Circular Inheritance

John Roth johnroth at
Wed Jul 2 13:34:07 CEST 2003

"Ian Bicking" <ianb at> wrote in message
news:mailman.1057124943.21695.python-list at
> On Tue, 2003-07-01 at 19:00, Ben Finney wrote:
> > Re-design the modules so that inheritance is a hierarchy.  A
> > solution may be to create a new class that mediates between two
> > breaking the circle.  Much better is to figure out why the classes
> > to know so much about each other, and redesign them with smaller,
> > simpler interfaces.
> It seems quite reasonable to have circular dependencies between two or
> more classes.  The most common case being that one class references
> other, and the other class has back references.  Very common, and it
> doesn't imply that the classes know too much about each other.

However, this wouldn't normally cause import problems. Import
problems are very specific: they are caused by the two modules
referencing classes or identifiers in the other module ***while they
are being loaded***. If all the modules contain are class and
function definitions, and all the class definitions contain is method
definitions, the only possible problems I could see would be the
inheritance part of the class statement, and defaults in the function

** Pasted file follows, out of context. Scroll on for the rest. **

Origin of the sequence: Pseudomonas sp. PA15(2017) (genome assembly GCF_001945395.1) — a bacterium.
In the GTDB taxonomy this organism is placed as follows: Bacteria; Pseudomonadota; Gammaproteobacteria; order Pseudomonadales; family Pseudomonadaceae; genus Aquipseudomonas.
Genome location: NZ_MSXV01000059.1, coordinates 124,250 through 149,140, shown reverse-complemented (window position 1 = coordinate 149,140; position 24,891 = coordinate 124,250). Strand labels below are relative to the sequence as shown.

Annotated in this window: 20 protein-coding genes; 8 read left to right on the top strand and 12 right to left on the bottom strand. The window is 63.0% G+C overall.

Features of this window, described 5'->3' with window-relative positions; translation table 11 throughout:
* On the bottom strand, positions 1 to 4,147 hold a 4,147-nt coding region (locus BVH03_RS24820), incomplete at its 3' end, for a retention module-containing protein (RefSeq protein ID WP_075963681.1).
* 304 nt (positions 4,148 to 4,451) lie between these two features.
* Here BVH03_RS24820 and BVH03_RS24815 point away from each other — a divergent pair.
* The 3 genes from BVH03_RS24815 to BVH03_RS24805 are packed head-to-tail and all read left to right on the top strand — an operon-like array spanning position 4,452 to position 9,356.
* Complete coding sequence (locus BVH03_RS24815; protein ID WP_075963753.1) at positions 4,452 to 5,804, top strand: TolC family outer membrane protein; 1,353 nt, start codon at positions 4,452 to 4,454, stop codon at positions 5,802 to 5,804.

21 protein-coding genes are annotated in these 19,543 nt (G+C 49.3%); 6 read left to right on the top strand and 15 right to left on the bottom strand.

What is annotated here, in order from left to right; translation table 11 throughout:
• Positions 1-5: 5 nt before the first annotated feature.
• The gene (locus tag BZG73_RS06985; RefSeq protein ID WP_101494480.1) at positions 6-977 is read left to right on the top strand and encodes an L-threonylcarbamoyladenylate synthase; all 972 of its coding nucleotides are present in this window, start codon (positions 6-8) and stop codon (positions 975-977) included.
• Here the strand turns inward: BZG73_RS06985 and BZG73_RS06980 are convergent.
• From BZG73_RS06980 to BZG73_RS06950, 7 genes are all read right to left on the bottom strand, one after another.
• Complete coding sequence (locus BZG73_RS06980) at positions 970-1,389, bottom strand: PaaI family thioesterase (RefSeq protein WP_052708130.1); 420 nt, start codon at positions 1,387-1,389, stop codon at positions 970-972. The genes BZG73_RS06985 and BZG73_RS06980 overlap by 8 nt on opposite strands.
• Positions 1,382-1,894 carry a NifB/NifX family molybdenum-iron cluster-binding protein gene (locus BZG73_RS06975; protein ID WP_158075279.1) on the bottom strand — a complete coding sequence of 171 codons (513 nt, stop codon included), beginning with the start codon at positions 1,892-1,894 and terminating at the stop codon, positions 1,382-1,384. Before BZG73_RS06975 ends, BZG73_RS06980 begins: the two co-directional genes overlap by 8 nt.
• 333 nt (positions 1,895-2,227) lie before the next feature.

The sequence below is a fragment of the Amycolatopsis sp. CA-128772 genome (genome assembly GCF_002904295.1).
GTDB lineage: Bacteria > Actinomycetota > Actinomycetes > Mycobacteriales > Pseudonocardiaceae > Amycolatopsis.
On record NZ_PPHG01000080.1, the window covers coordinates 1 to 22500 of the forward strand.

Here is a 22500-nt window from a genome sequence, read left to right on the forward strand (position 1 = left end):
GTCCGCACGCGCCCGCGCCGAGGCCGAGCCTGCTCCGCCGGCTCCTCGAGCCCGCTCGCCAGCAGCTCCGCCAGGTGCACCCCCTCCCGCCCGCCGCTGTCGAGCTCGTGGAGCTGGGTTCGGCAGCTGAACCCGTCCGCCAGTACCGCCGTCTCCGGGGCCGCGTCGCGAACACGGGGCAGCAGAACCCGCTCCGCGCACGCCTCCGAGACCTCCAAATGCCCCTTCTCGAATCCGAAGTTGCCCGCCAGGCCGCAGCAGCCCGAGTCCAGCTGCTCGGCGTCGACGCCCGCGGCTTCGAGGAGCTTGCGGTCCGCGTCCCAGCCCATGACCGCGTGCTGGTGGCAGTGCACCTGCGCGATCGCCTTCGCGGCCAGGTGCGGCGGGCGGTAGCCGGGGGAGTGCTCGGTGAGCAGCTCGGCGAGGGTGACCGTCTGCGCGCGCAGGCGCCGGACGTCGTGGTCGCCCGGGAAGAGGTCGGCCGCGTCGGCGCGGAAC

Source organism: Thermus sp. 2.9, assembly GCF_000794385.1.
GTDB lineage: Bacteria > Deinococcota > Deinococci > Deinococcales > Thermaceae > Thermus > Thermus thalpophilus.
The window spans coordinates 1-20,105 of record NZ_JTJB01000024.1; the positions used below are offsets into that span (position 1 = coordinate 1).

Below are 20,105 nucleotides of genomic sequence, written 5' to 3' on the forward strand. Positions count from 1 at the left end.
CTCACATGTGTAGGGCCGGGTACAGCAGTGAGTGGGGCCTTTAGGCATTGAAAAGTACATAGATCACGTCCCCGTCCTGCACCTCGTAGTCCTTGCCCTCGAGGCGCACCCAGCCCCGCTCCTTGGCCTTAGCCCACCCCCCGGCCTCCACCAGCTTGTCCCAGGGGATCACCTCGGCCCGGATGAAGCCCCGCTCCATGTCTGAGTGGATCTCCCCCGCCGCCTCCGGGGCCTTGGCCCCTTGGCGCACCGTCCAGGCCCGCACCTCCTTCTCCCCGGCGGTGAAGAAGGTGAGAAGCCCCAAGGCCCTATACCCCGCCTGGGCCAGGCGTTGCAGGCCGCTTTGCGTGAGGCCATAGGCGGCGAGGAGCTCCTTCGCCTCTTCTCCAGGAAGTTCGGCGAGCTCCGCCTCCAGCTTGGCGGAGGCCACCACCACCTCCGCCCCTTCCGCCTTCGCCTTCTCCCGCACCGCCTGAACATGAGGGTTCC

and method definitions. Both of these need to be defined at import

Since inheritance is strictly hierarchical, it isn't too difficult to
import in the right order.

> You might encounter less problems if those classes go together in a
> single module, but module boundaries are just there to help the
> programmer organize code, they have little formal meaning.
> > Even if there were a way to do circular inheritance, it would be a
> > nightmare to understand, so needs to be redesigned anyway.
> He probably just meant circular dependency, since obviously
> doesn't make sense.

And circular dependencies are difficult as well. The best policy,
as several posters have already said, is to redesign to eliminate it.

John Roth
>   Ian

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